In fact, I think it can be reasonably argued that, following the introduction and the success of ArXiv, the primary function of scientific journals has largely turned into that of offering readers a selection of articles, deemed particularly interesting and worthwhile. In other words, I see the task of the editor of a journal being more and more that of cherry picking, i.e., identifying, out of the many contributions uploaded daily on the public repositories, those that are likely to spur debate, that are controversial, or in any case that will be highly cited (which is ultimately what determines the impact factor (IF), and therefore the prestige of a journal) . Journals already do compete with one another, in many respects, in order to secure the “hottest” manuscripts.
How would an editor go about picking an article for inclusion in an issue of her own journal ? A conservative approach would be that of simply waiting and seeing how many cites archived contributions garner in some short time following their initial upload. Of course, editors of other journals may be bolder, more aggressive, and attempt to identify early on such articles, in order to snatch them away from the competition. They could do that by having a few respected, trusted scientists examine an uploaded manuscript and offer an assessment on its predicted impact — essentially peer review, but with the important difference that it would not necessarily require the involvement of the authors .
Since the aim of an editor is that of raising the journal’s IF, it is doubtful that archived manuscript receiving a decent number of citations would languish on the archives, without being picked up by a single respectable journal.
How would journals make money ?
Now, let us suppose that an article originally published as explained above, i.e., uploaded in the public repository, were to be accepted for publication on some journal.
First of all, that would not have any consequence whatsoever on the accessibility of the manuscript, which would have to remain open and free. The only change would be that, upon clicking the link to the manuscript file in the public repository, the reader would be redirected to the journal’s page with the corresponding article, still accessible for free. I come back to this point below.
It is clear what benefits authors derive from publication of their work on a journal — the same that they derive now. Publication on a prestigious journal constitutes an endorsement of one’s work, all the more significant the more influential the journal. For scientists, both in and outside academia, journal publications are normally regarded as an important indicator of their progress, of the success of their research activity, as well as of the general appreciation on the part of the community of the quality of their scientific production. I think very few would take issue with the contention that, while the evaluation of the overall activity of a scientist is not limited to paper counting, publications on peer-reviewed scientific journal is one of the most important items featured on someone’s report.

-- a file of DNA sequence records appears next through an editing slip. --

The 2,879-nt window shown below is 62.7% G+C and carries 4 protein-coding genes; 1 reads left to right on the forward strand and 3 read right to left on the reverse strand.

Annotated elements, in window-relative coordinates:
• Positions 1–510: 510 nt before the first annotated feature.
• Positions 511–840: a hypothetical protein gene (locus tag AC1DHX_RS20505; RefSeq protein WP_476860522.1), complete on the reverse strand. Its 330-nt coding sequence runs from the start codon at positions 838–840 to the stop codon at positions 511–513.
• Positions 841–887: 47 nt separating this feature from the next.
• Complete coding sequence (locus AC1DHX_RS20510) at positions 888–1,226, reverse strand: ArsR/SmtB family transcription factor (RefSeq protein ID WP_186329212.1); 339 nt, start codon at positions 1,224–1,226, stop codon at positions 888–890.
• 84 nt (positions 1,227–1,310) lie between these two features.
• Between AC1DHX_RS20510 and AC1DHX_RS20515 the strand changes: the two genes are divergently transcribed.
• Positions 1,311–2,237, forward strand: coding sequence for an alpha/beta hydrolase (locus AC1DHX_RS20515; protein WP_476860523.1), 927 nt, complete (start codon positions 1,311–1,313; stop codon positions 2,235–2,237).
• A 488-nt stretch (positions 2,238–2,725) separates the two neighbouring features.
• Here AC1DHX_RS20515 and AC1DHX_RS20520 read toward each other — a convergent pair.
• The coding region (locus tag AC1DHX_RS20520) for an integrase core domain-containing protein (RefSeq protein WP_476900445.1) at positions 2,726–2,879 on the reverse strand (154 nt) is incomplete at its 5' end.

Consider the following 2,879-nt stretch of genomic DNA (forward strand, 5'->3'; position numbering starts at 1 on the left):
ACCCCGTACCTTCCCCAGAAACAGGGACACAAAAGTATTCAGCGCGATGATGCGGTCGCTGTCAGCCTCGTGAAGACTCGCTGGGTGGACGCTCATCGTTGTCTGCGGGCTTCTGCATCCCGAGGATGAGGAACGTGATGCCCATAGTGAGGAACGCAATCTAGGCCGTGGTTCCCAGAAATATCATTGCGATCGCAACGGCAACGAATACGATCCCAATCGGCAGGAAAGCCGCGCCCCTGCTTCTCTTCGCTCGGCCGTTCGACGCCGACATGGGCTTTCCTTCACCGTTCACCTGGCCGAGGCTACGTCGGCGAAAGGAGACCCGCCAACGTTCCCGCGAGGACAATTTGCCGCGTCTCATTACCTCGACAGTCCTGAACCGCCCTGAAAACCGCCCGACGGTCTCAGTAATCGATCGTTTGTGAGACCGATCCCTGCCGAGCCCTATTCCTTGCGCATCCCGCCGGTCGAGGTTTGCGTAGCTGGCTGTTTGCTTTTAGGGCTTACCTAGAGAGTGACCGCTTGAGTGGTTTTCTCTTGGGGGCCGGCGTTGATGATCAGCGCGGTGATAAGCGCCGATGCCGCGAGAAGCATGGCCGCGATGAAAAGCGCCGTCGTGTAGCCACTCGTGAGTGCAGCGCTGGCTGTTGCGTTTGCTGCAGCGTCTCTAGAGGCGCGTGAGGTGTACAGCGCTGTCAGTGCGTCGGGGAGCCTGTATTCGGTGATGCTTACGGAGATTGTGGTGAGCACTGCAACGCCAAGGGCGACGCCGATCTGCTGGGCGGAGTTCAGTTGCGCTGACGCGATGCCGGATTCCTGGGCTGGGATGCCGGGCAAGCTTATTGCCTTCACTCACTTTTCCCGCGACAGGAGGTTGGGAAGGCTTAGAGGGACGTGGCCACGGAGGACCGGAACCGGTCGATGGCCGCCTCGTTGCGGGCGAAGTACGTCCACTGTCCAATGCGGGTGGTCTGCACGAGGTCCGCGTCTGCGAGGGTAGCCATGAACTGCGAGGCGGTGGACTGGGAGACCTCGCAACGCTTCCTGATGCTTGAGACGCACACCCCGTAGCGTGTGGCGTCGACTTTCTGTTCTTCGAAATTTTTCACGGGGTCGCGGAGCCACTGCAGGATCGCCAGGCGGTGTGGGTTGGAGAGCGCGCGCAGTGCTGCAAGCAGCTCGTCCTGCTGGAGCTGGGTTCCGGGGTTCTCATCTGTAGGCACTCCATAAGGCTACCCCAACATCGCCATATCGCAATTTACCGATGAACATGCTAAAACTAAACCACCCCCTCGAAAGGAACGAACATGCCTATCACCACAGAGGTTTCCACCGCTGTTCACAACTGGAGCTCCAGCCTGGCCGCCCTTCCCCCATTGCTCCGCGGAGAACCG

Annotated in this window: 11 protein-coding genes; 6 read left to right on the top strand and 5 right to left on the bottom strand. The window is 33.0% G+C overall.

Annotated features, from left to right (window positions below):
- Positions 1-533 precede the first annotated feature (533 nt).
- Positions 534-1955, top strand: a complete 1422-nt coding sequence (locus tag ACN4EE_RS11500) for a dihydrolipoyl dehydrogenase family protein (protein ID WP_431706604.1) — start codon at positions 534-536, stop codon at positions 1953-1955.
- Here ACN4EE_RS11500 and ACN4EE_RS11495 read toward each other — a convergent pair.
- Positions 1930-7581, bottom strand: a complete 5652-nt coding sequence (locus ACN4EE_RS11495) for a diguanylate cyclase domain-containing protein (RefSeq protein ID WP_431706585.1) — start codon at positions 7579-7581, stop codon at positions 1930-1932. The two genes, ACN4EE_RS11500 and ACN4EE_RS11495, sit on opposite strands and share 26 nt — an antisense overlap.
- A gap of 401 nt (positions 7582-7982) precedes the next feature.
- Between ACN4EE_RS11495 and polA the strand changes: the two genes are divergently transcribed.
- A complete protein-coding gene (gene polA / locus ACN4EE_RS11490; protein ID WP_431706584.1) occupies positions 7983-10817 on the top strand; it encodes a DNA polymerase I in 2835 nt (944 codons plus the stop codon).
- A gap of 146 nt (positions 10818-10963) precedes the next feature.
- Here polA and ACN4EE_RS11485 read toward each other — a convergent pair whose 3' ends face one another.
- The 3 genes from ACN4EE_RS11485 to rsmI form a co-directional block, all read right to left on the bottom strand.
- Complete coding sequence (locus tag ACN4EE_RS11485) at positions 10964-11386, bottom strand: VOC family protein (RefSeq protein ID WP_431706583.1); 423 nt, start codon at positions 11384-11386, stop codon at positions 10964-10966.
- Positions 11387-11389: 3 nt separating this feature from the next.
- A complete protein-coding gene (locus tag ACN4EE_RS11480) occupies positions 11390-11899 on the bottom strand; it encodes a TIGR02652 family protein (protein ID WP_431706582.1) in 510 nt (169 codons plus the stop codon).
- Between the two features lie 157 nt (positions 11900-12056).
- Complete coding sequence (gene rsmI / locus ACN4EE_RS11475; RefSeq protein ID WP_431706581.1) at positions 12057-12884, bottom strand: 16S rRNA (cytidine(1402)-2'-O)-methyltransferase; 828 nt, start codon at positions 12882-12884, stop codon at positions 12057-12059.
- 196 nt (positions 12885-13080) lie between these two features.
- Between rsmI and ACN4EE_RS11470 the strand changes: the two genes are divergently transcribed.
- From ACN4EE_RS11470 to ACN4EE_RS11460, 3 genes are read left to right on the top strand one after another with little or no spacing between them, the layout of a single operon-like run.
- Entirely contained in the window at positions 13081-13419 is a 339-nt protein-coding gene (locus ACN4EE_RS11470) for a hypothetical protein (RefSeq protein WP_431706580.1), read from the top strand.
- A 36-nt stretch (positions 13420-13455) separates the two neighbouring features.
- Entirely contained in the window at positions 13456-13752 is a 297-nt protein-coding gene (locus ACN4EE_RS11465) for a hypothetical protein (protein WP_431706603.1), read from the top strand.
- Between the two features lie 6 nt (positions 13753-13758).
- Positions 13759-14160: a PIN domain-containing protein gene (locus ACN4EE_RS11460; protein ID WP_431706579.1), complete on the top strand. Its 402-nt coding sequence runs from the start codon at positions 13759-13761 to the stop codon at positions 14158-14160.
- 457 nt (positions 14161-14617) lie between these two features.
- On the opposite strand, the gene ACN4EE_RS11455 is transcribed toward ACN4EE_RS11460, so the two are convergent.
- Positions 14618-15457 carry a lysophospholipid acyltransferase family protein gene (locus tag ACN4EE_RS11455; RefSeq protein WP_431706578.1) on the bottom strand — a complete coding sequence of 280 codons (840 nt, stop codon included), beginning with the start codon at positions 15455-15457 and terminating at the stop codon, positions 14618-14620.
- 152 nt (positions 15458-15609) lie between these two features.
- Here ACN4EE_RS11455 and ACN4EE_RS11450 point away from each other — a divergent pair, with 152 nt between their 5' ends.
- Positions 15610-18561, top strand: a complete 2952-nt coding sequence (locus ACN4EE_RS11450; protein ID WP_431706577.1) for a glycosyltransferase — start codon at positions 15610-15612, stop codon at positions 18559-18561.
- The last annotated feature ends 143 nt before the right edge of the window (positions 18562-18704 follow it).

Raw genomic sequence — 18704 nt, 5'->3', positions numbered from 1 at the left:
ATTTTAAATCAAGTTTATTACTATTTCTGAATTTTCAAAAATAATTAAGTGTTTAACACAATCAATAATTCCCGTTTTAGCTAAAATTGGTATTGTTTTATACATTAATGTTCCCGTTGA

As I mentioned above, articles would be cited by means of their original repository identifier. However, information concerning their subsequent journal publication could easily be included, on a CV or annual activity report.
The real question, however, is: what would be the source(s) of revenues for journals, clearly needed in order to make the system financially sustainable ? How can a journal make money if published content is not restricted to subscribers ? I can think of two ways:
Perhaps there are other ideas out there, but I would bet that the above is not so far fetched.
 Legitimacy involves, and is not limited to the following: 1) the site can be identified, i.e., an organization and/or a real person with first and last names takes full responsibility for what is posted 2) if content is altered, a detailed record of changes is kept, and previous versions of the same document remain available for inspection 3) documents can be retrieved by a search engine 4) the site is permanent, i.e., it is not subjected to removal or major modifications without proper advance notice.
 Of course, that already is in part the job of editors — witness the e-mails that we receive from them, suggesting that we consider submitting to their journal the manuscript that we recently uploaded on ArXiv.
 Obviously, it would be perfectly reasonable for an editor to contact an author and notify her that her manuscript is being considered for publication on the journal, forward to her comments made anonymously by referees selected by the editor and request her consideration of their comments or suggestions for improvement of the manuscript, should she be interested in publishing her article on the journal. Also, an author could submit a contribution to the attention of the editor of a prestigious journal and request her consideration of that contribution for publication.
However, in all of these cases the paper would be considered “published”, readable and citable regardless of the Editor’s decision, i.e., journal publication would be optional, as far dissemination of scientific content goes.
I believe that in such a setting, pressure on everyone — authors, referees and editors would be greatly alleviated, with obvious benefits for everyone’s coronaries.